Protesters and journalists arrested and ill-treated under state of emergency

As reported previously by the Civicus Monitor, a state of emergency was declared in the Maldives on 5th February 2018 after the Supreme Court ordered the release and retrial of a group of opposition politicians. The security forces subsequently arrested two Supreme court judges and the former President Maumoon Abdul Gayoom on allegations of corruption.

Peaceful Assembly

On 16th February 2018, thousands gathered all across the island to demand the arrest of President Yameen and for the release of the opposition leaders. They were met with excessive force by the police and some were allegedly pepper sprayed and beaten up by riot police. At least 25 people, including two journalists (Hussain Hassan and Leevaan Naseer) were reportedly detained by security forces.

The Maldivian Democracy Network documented at least 12 journalists who suffered injuries. Some of the cases are listed below:

  • Ahmed Zareer of Raajje Television was beaten on the chest and legs and allegedly sexually abused by the police;
  • Hussain Hassan of Raajje Television was ill-treated and strangled before being taken into the police station where he was beaten before he was taken to the hospital;
  • Hussain Waseem, videojournalist for V Media sustained injuries to his back and could not walk due to the police beatings;
  • Leevan Ali Nasir, video journalist for V Media was beaten and arrested while covering the demonstration;
  • Mohamed Rasheed, Ibrahim Fauzan and Ahmed Dilah, cameramen for V Media were heavily pepper sprayed and had difficulty breathing;
  • Video journalist for Sangu TV, Abdulla Yaameen had a pepper spray canister placed inside his mouth and sprayed heavily resulting in breathing difficulty, and sustained a blow to his chest by a policeman with his knee.

The Maldivian Democracy Network condemned the disproportionate use of force against the protesters and journalists saying:

“The law enforcement, oversight bodies of the State, the Broadcasting Commission and the Maldives Media Council must investigate these atrocities and take necessary action against perpetrators instead of allowing for this conduct and further restricting the media…the open brutality against journalists by the law enforcement only shows the level of impunity that the State has allowed to end transparency and flow of information to the public.”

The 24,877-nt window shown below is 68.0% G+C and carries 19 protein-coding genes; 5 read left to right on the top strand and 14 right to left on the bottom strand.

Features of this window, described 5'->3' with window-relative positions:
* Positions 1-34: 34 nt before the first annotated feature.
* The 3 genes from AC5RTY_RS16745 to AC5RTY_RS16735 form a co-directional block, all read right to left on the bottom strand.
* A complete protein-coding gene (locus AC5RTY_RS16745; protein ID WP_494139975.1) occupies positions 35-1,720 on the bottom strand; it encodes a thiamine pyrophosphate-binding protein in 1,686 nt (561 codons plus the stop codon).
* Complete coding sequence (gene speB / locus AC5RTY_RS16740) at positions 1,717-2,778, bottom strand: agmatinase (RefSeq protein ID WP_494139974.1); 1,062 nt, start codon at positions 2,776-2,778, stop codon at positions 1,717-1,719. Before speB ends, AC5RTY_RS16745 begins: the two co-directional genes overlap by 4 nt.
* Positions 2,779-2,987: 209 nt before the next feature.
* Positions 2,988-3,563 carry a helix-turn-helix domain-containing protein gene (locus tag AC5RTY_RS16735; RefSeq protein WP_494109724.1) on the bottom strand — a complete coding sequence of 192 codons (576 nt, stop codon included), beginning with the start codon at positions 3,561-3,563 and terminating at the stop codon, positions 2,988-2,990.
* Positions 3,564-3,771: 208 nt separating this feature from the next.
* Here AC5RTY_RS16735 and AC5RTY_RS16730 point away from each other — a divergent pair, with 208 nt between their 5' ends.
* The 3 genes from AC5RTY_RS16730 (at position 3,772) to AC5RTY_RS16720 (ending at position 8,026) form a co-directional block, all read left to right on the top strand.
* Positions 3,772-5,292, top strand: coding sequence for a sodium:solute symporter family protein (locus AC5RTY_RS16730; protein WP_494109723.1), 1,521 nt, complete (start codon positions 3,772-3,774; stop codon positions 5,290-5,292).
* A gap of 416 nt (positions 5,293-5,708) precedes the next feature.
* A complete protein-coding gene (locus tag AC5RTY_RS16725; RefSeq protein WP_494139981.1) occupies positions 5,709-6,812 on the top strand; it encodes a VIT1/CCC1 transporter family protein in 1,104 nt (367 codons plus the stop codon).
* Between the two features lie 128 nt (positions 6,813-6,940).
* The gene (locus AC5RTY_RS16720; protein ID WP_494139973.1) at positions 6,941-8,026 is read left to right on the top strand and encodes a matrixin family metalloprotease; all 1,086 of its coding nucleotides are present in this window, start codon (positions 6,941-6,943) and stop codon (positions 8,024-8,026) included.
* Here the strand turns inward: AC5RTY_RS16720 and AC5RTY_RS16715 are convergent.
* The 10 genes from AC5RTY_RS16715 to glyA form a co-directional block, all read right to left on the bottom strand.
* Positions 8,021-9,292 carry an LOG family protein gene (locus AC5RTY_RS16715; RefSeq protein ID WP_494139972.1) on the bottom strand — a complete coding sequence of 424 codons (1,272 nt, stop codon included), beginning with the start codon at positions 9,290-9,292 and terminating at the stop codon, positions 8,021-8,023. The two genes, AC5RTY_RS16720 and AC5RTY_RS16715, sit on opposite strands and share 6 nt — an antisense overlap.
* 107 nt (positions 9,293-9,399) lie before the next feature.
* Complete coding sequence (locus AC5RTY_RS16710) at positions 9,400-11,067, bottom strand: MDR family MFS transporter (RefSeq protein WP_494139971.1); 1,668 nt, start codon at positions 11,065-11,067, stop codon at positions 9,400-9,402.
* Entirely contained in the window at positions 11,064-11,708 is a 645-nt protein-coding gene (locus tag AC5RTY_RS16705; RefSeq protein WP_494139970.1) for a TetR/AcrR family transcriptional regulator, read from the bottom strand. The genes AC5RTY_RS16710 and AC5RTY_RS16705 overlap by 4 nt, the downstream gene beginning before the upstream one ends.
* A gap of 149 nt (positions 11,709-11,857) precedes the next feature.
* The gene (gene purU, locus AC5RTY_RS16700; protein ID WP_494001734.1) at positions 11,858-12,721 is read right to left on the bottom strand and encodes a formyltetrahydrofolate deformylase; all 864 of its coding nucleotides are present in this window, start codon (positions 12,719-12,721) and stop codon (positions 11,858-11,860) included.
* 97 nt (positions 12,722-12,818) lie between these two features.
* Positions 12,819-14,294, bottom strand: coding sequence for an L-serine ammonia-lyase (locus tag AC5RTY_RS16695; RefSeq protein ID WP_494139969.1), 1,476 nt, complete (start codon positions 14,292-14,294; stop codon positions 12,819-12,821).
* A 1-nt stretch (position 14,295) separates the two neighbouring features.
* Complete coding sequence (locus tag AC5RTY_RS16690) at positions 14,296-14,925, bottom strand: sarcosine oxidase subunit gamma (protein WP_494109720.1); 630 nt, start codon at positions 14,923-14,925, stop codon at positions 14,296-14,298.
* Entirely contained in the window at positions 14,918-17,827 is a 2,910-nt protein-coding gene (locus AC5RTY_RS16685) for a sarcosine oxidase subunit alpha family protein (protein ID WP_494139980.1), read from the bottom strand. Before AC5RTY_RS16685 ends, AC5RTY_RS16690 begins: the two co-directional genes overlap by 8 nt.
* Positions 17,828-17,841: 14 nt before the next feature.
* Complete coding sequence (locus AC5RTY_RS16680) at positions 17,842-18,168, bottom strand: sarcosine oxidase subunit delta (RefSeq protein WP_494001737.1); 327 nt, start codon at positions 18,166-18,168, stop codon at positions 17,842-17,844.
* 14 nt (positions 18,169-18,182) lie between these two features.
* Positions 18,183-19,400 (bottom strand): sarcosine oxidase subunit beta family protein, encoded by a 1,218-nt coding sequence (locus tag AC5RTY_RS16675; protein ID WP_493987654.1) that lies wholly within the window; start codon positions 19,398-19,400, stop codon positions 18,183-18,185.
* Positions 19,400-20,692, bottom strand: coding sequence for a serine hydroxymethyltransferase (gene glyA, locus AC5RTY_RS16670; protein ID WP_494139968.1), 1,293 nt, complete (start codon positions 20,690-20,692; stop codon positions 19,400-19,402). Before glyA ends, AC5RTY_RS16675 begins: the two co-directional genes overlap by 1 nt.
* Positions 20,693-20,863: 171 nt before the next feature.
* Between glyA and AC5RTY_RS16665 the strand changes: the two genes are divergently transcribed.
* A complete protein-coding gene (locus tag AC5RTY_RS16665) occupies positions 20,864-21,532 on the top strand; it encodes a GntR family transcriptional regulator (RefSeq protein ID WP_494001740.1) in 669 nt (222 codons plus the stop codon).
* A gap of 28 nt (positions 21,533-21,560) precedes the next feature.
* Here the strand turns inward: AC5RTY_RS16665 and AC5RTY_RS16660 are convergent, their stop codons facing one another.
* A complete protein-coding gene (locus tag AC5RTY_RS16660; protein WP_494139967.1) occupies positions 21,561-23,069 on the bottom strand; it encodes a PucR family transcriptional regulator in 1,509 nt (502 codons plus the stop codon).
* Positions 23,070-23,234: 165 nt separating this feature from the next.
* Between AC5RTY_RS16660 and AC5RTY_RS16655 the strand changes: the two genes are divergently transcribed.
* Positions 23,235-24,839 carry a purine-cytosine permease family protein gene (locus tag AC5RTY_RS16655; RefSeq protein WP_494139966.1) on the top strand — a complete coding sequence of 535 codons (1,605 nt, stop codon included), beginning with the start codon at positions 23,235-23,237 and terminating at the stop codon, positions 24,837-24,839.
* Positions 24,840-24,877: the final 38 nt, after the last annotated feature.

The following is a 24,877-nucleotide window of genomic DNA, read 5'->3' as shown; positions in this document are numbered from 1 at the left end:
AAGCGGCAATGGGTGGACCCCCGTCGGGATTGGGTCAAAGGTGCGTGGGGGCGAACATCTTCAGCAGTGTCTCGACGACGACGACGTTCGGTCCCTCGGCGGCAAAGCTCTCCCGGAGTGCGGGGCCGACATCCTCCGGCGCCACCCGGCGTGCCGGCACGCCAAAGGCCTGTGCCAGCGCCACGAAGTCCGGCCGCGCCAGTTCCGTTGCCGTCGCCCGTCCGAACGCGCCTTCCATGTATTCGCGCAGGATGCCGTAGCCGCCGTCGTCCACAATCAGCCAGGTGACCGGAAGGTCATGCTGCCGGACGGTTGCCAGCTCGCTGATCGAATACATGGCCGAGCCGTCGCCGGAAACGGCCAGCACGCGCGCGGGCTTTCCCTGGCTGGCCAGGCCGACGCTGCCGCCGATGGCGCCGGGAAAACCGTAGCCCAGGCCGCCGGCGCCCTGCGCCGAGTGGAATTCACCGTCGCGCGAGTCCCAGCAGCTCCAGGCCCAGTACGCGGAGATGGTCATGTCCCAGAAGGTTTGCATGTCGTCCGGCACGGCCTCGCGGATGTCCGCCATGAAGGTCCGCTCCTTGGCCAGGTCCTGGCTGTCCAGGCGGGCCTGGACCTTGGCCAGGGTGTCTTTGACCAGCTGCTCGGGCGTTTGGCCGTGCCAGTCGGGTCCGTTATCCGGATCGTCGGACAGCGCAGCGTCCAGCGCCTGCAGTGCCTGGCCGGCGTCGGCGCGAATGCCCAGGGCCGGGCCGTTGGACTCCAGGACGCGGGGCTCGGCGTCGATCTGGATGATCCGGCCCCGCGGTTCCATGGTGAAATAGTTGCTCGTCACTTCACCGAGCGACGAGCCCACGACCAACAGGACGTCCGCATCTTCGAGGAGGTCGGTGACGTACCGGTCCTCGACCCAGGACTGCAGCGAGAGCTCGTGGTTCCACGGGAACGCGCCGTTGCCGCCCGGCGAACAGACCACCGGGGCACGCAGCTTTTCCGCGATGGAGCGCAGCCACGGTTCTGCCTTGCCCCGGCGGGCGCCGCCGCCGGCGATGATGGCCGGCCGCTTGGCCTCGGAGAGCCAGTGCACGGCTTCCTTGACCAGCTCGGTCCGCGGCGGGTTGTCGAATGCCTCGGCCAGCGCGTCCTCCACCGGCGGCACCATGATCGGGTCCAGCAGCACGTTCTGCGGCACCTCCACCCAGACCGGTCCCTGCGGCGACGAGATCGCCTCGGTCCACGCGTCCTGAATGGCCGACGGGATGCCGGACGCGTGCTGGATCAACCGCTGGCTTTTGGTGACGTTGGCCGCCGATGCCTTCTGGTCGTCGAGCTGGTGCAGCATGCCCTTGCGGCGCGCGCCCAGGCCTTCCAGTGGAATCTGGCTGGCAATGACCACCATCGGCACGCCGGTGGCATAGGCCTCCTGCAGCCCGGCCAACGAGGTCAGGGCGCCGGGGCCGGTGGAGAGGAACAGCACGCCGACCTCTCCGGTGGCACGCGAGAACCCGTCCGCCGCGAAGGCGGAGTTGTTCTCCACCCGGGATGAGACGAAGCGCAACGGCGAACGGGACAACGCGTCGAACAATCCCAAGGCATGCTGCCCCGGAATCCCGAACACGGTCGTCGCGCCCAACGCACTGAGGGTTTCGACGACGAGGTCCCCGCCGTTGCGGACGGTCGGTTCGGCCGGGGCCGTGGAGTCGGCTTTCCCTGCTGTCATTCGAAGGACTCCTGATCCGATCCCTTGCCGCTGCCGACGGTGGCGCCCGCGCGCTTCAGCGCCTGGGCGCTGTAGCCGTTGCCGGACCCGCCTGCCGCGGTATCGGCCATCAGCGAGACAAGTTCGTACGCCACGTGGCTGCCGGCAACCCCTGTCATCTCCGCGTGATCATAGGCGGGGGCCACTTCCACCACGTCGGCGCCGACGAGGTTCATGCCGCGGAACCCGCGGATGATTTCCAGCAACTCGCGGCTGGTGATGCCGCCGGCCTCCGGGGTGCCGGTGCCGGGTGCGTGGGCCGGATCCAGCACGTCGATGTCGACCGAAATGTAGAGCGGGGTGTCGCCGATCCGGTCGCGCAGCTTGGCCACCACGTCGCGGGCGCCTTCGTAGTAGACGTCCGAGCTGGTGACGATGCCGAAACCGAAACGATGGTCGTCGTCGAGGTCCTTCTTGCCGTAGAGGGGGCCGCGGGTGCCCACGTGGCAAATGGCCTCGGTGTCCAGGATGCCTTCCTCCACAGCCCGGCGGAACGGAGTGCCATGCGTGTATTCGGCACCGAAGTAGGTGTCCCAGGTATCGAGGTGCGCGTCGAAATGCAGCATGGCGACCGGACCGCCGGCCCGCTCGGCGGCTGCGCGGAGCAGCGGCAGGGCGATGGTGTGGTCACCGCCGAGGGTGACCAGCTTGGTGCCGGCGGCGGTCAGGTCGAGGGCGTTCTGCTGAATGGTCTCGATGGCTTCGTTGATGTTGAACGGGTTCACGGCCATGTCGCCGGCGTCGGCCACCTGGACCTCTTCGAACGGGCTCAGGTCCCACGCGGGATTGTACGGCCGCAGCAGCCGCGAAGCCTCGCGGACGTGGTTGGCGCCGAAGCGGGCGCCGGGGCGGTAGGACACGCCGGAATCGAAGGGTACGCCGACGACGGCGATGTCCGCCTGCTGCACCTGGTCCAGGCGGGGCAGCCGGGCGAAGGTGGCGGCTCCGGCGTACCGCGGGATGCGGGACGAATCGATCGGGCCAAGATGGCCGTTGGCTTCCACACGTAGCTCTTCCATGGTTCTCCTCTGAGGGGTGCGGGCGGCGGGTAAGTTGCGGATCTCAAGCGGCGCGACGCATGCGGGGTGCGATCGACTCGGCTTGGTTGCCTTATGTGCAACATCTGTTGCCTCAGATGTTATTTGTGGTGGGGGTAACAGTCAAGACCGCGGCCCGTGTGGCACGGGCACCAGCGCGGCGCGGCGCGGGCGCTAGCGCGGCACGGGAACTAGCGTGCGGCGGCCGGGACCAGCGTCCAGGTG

On Sunday, 18th February, the Supreme Court ordered relevant institutions to hold off on the reinstatement of a dozen opposition lawmakers after the Attorney General made a case seeking to annul the remaining part of the 1st February order to release them, which had been signed by the full Supreme Court bench.

President Yameen is also seeking to extend the 15-day state of emergency which expires on 20th February. The parliamentary national security committee signed off on the extension today and it will now move to the parliament floor for a vote.

On 12th February, the current Chair-Rapporteur of the Working Group on Arbitrary Detention and the Special Rapporteur on the independence of judges and magistrates raised concerns about the rule of law in the Maldives. They said:

“The independence of the judiciary is under serious threat, along with the principle of separation of powers between the State and the courts…this direct attack on the Supreme Court undermines its legitimacy and independence, and casts serious doubt on its ability to protect constitutional principles and to uphold human rights and fundamental freedoms…it is clear that the rule of law in the Maldives is now under siege. We call on the government to refrain from any threats or interference that may hamper the court’s independence as the supreme guardian of the country’s constitution and legislation.”

Earlier, on 7th February, the United Nations High Commissioner for Human Rights, Zeid Ra'ad Al Hussein, termed the Maldives' state of emergency as an "all-out assault on democracy".